While the COVID-19 pandemic has inflicted severe human and economic costs worldwide, it has also had obvious benefits for the environment. With populations in lockdown and road and air travel significantly down, the global paralysis has brought an unprecedented reduction in carbon emissions.
Despite the immediate positive impact, there are concerns that the pandemic will hinder the green agenda, shifting attention away from the climate crisis and towards the economic one.
In response, calls are mounting to use the COVID-19 recovery as an opportunity to accelerate the transition to a greener economy. The United Nations, for example, has called on governments to “build back better,” while the EU expert group on sustainable finance is urging market participants to make use of its new tools for sustainable investments – the EU taxonomy, EU Green Bond Standard and Climate Benchmarks – in the recovery effort.
Risk of a green setback?
COVID-19 does pose some risks for the green transition, according to Marco Kisic, Senior ESG Analyst in Nordea Research. Oil and gas prices have plummeted amid the pandemic, which could make the switch to renewable energy less appealing, he says.
In addition, the sudden economic downturn and need for emergency stimulus could make climate issues seem less urgent. In Europe, auto manufacturers have asked the European Union to delay the implementation of its CO2 emissions rules due to the impact of coronavirus. Some EU member states are asking to suspend biofuel blending mandates for the transport sector to soften the economic blow. Coronavirus lockdowns have also delayed key international environmental meetings, including the UN’s 2020 Climate Change Conference, COP 26.
On the other hand, the European Commission has said that, despite the pandemic, it will stick to the ambitious goals laid out in the Green Deal, including net-zero carbon emissions by 2050. The Commission is moving forward with the details of the Green Deal as well as the EU taxonomy, its framework for classifying green investments.
“The level of political momentum and consensus regarding the green agenda is strong in Europe,” says Kisic. “It’s unlikely that once the emergency is over, these tools will be left unutilised.”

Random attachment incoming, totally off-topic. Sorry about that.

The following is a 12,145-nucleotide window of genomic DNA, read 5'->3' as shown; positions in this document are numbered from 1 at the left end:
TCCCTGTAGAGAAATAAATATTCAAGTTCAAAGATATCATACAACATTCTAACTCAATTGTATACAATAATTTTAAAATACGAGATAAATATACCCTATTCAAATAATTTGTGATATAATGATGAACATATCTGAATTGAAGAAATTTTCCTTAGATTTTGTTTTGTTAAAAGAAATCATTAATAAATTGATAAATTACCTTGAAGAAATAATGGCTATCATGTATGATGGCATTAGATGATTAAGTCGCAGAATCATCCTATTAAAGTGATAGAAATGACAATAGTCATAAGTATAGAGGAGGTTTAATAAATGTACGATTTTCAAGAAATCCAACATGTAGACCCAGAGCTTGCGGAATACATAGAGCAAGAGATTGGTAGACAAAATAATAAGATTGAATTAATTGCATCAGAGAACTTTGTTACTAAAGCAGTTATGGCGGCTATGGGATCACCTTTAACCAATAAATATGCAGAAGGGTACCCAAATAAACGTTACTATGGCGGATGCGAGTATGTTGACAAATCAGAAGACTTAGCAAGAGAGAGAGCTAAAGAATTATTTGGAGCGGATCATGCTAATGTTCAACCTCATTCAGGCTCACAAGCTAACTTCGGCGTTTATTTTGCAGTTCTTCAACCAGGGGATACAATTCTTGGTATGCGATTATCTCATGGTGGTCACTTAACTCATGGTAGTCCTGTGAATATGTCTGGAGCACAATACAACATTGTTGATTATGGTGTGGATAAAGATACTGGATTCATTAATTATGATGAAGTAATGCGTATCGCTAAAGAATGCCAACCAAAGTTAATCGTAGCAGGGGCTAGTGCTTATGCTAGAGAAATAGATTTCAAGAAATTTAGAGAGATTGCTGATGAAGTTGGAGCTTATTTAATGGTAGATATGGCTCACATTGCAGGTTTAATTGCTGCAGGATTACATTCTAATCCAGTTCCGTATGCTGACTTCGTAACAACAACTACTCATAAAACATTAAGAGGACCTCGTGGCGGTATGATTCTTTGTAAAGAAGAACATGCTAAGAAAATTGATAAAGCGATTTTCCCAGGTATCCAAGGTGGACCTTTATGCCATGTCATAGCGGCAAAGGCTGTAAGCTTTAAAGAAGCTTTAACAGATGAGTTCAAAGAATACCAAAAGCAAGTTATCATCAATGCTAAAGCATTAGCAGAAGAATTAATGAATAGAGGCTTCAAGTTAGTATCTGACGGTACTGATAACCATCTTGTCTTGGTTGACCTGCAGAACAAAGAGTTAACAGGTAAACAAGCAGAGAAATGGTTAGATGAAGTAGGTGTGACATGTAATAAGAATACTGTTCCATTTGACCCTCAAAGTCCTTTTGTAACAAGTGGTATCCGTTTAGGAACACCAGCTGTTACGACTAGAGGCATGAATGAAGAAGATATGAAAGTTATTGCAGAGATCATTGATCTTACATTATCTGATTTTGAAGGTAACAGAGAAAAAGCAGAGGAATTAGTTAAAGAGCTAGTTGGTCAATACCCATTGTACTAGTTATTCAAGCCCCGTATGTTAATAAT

COVID-19: A climate wake-up call
Furthermore, parallels can be drawn between COVID-19 and climate change. Climate scientists have long warned about the risks of pandemics, as well as fires, floods, storms and droughts. The pandemic is a vivid example of how natural events once seen as unlikely can suddenly upend the status quo, Kisic says.
COVID-19 has also been a wake-up call on the size of the transformation needed to decarbonise our economies. Historical events, from the Spanish flu of 2018-2019 to the financial crisis of 2008-2009, have also triggered drops in emissions (see the chart below). Yet none of these rival COVID-19’s impact, which scientists (Le Quéré et al, 2020) expect to be around a 4-7% fall in CO2 emissions. That compares to a 7-8% decline in emissions needed every year between 2020 and 2030, according to IPCC, to reach a trajectory in line with the 1.5 degrees targeted by the Paris Agreement (presumably without the help of lockdowns and border closings).
An opportunity to build back better
There is increasing focus on the role of ESG in investment practices post-COVID-19, according to Kisic.
In a recent survey of over 300 investment professionals by Responsible Investor, a majority said the coronavirus would be a tipping point for ESG investment, helping the case for long-termism.
There is also growing public discussion around using the recovery effort as a chance to accelerate the transition towards climate neutrality.
In response to COVID-19, the EU’s expert group on sustainable finance has urged governments, public institutions and the private sector to make use of its proposed new framework for green investments when mobilising capital to fight the pandemic to ensure a “resilient, sustainable and fair” recovery.
Nordea’s Aila Aho, a member of the TEG, says the financial community has embarked on a mission to learn how to incorporate environmental and social aspects into financial decision-making, with the help of tools such as the taxonomy and Green Bond Standard. While it will be a lifelong journey, now may be a period when we accelerate the pace, she says.
“I hope that this is one of those times when all parties really do their homework and issue green, or at least make sure they are not issuing anything that is harmful,” she says, adding “We can’t afford to miss this opportunity for major climate-positive investments that need to happen.”
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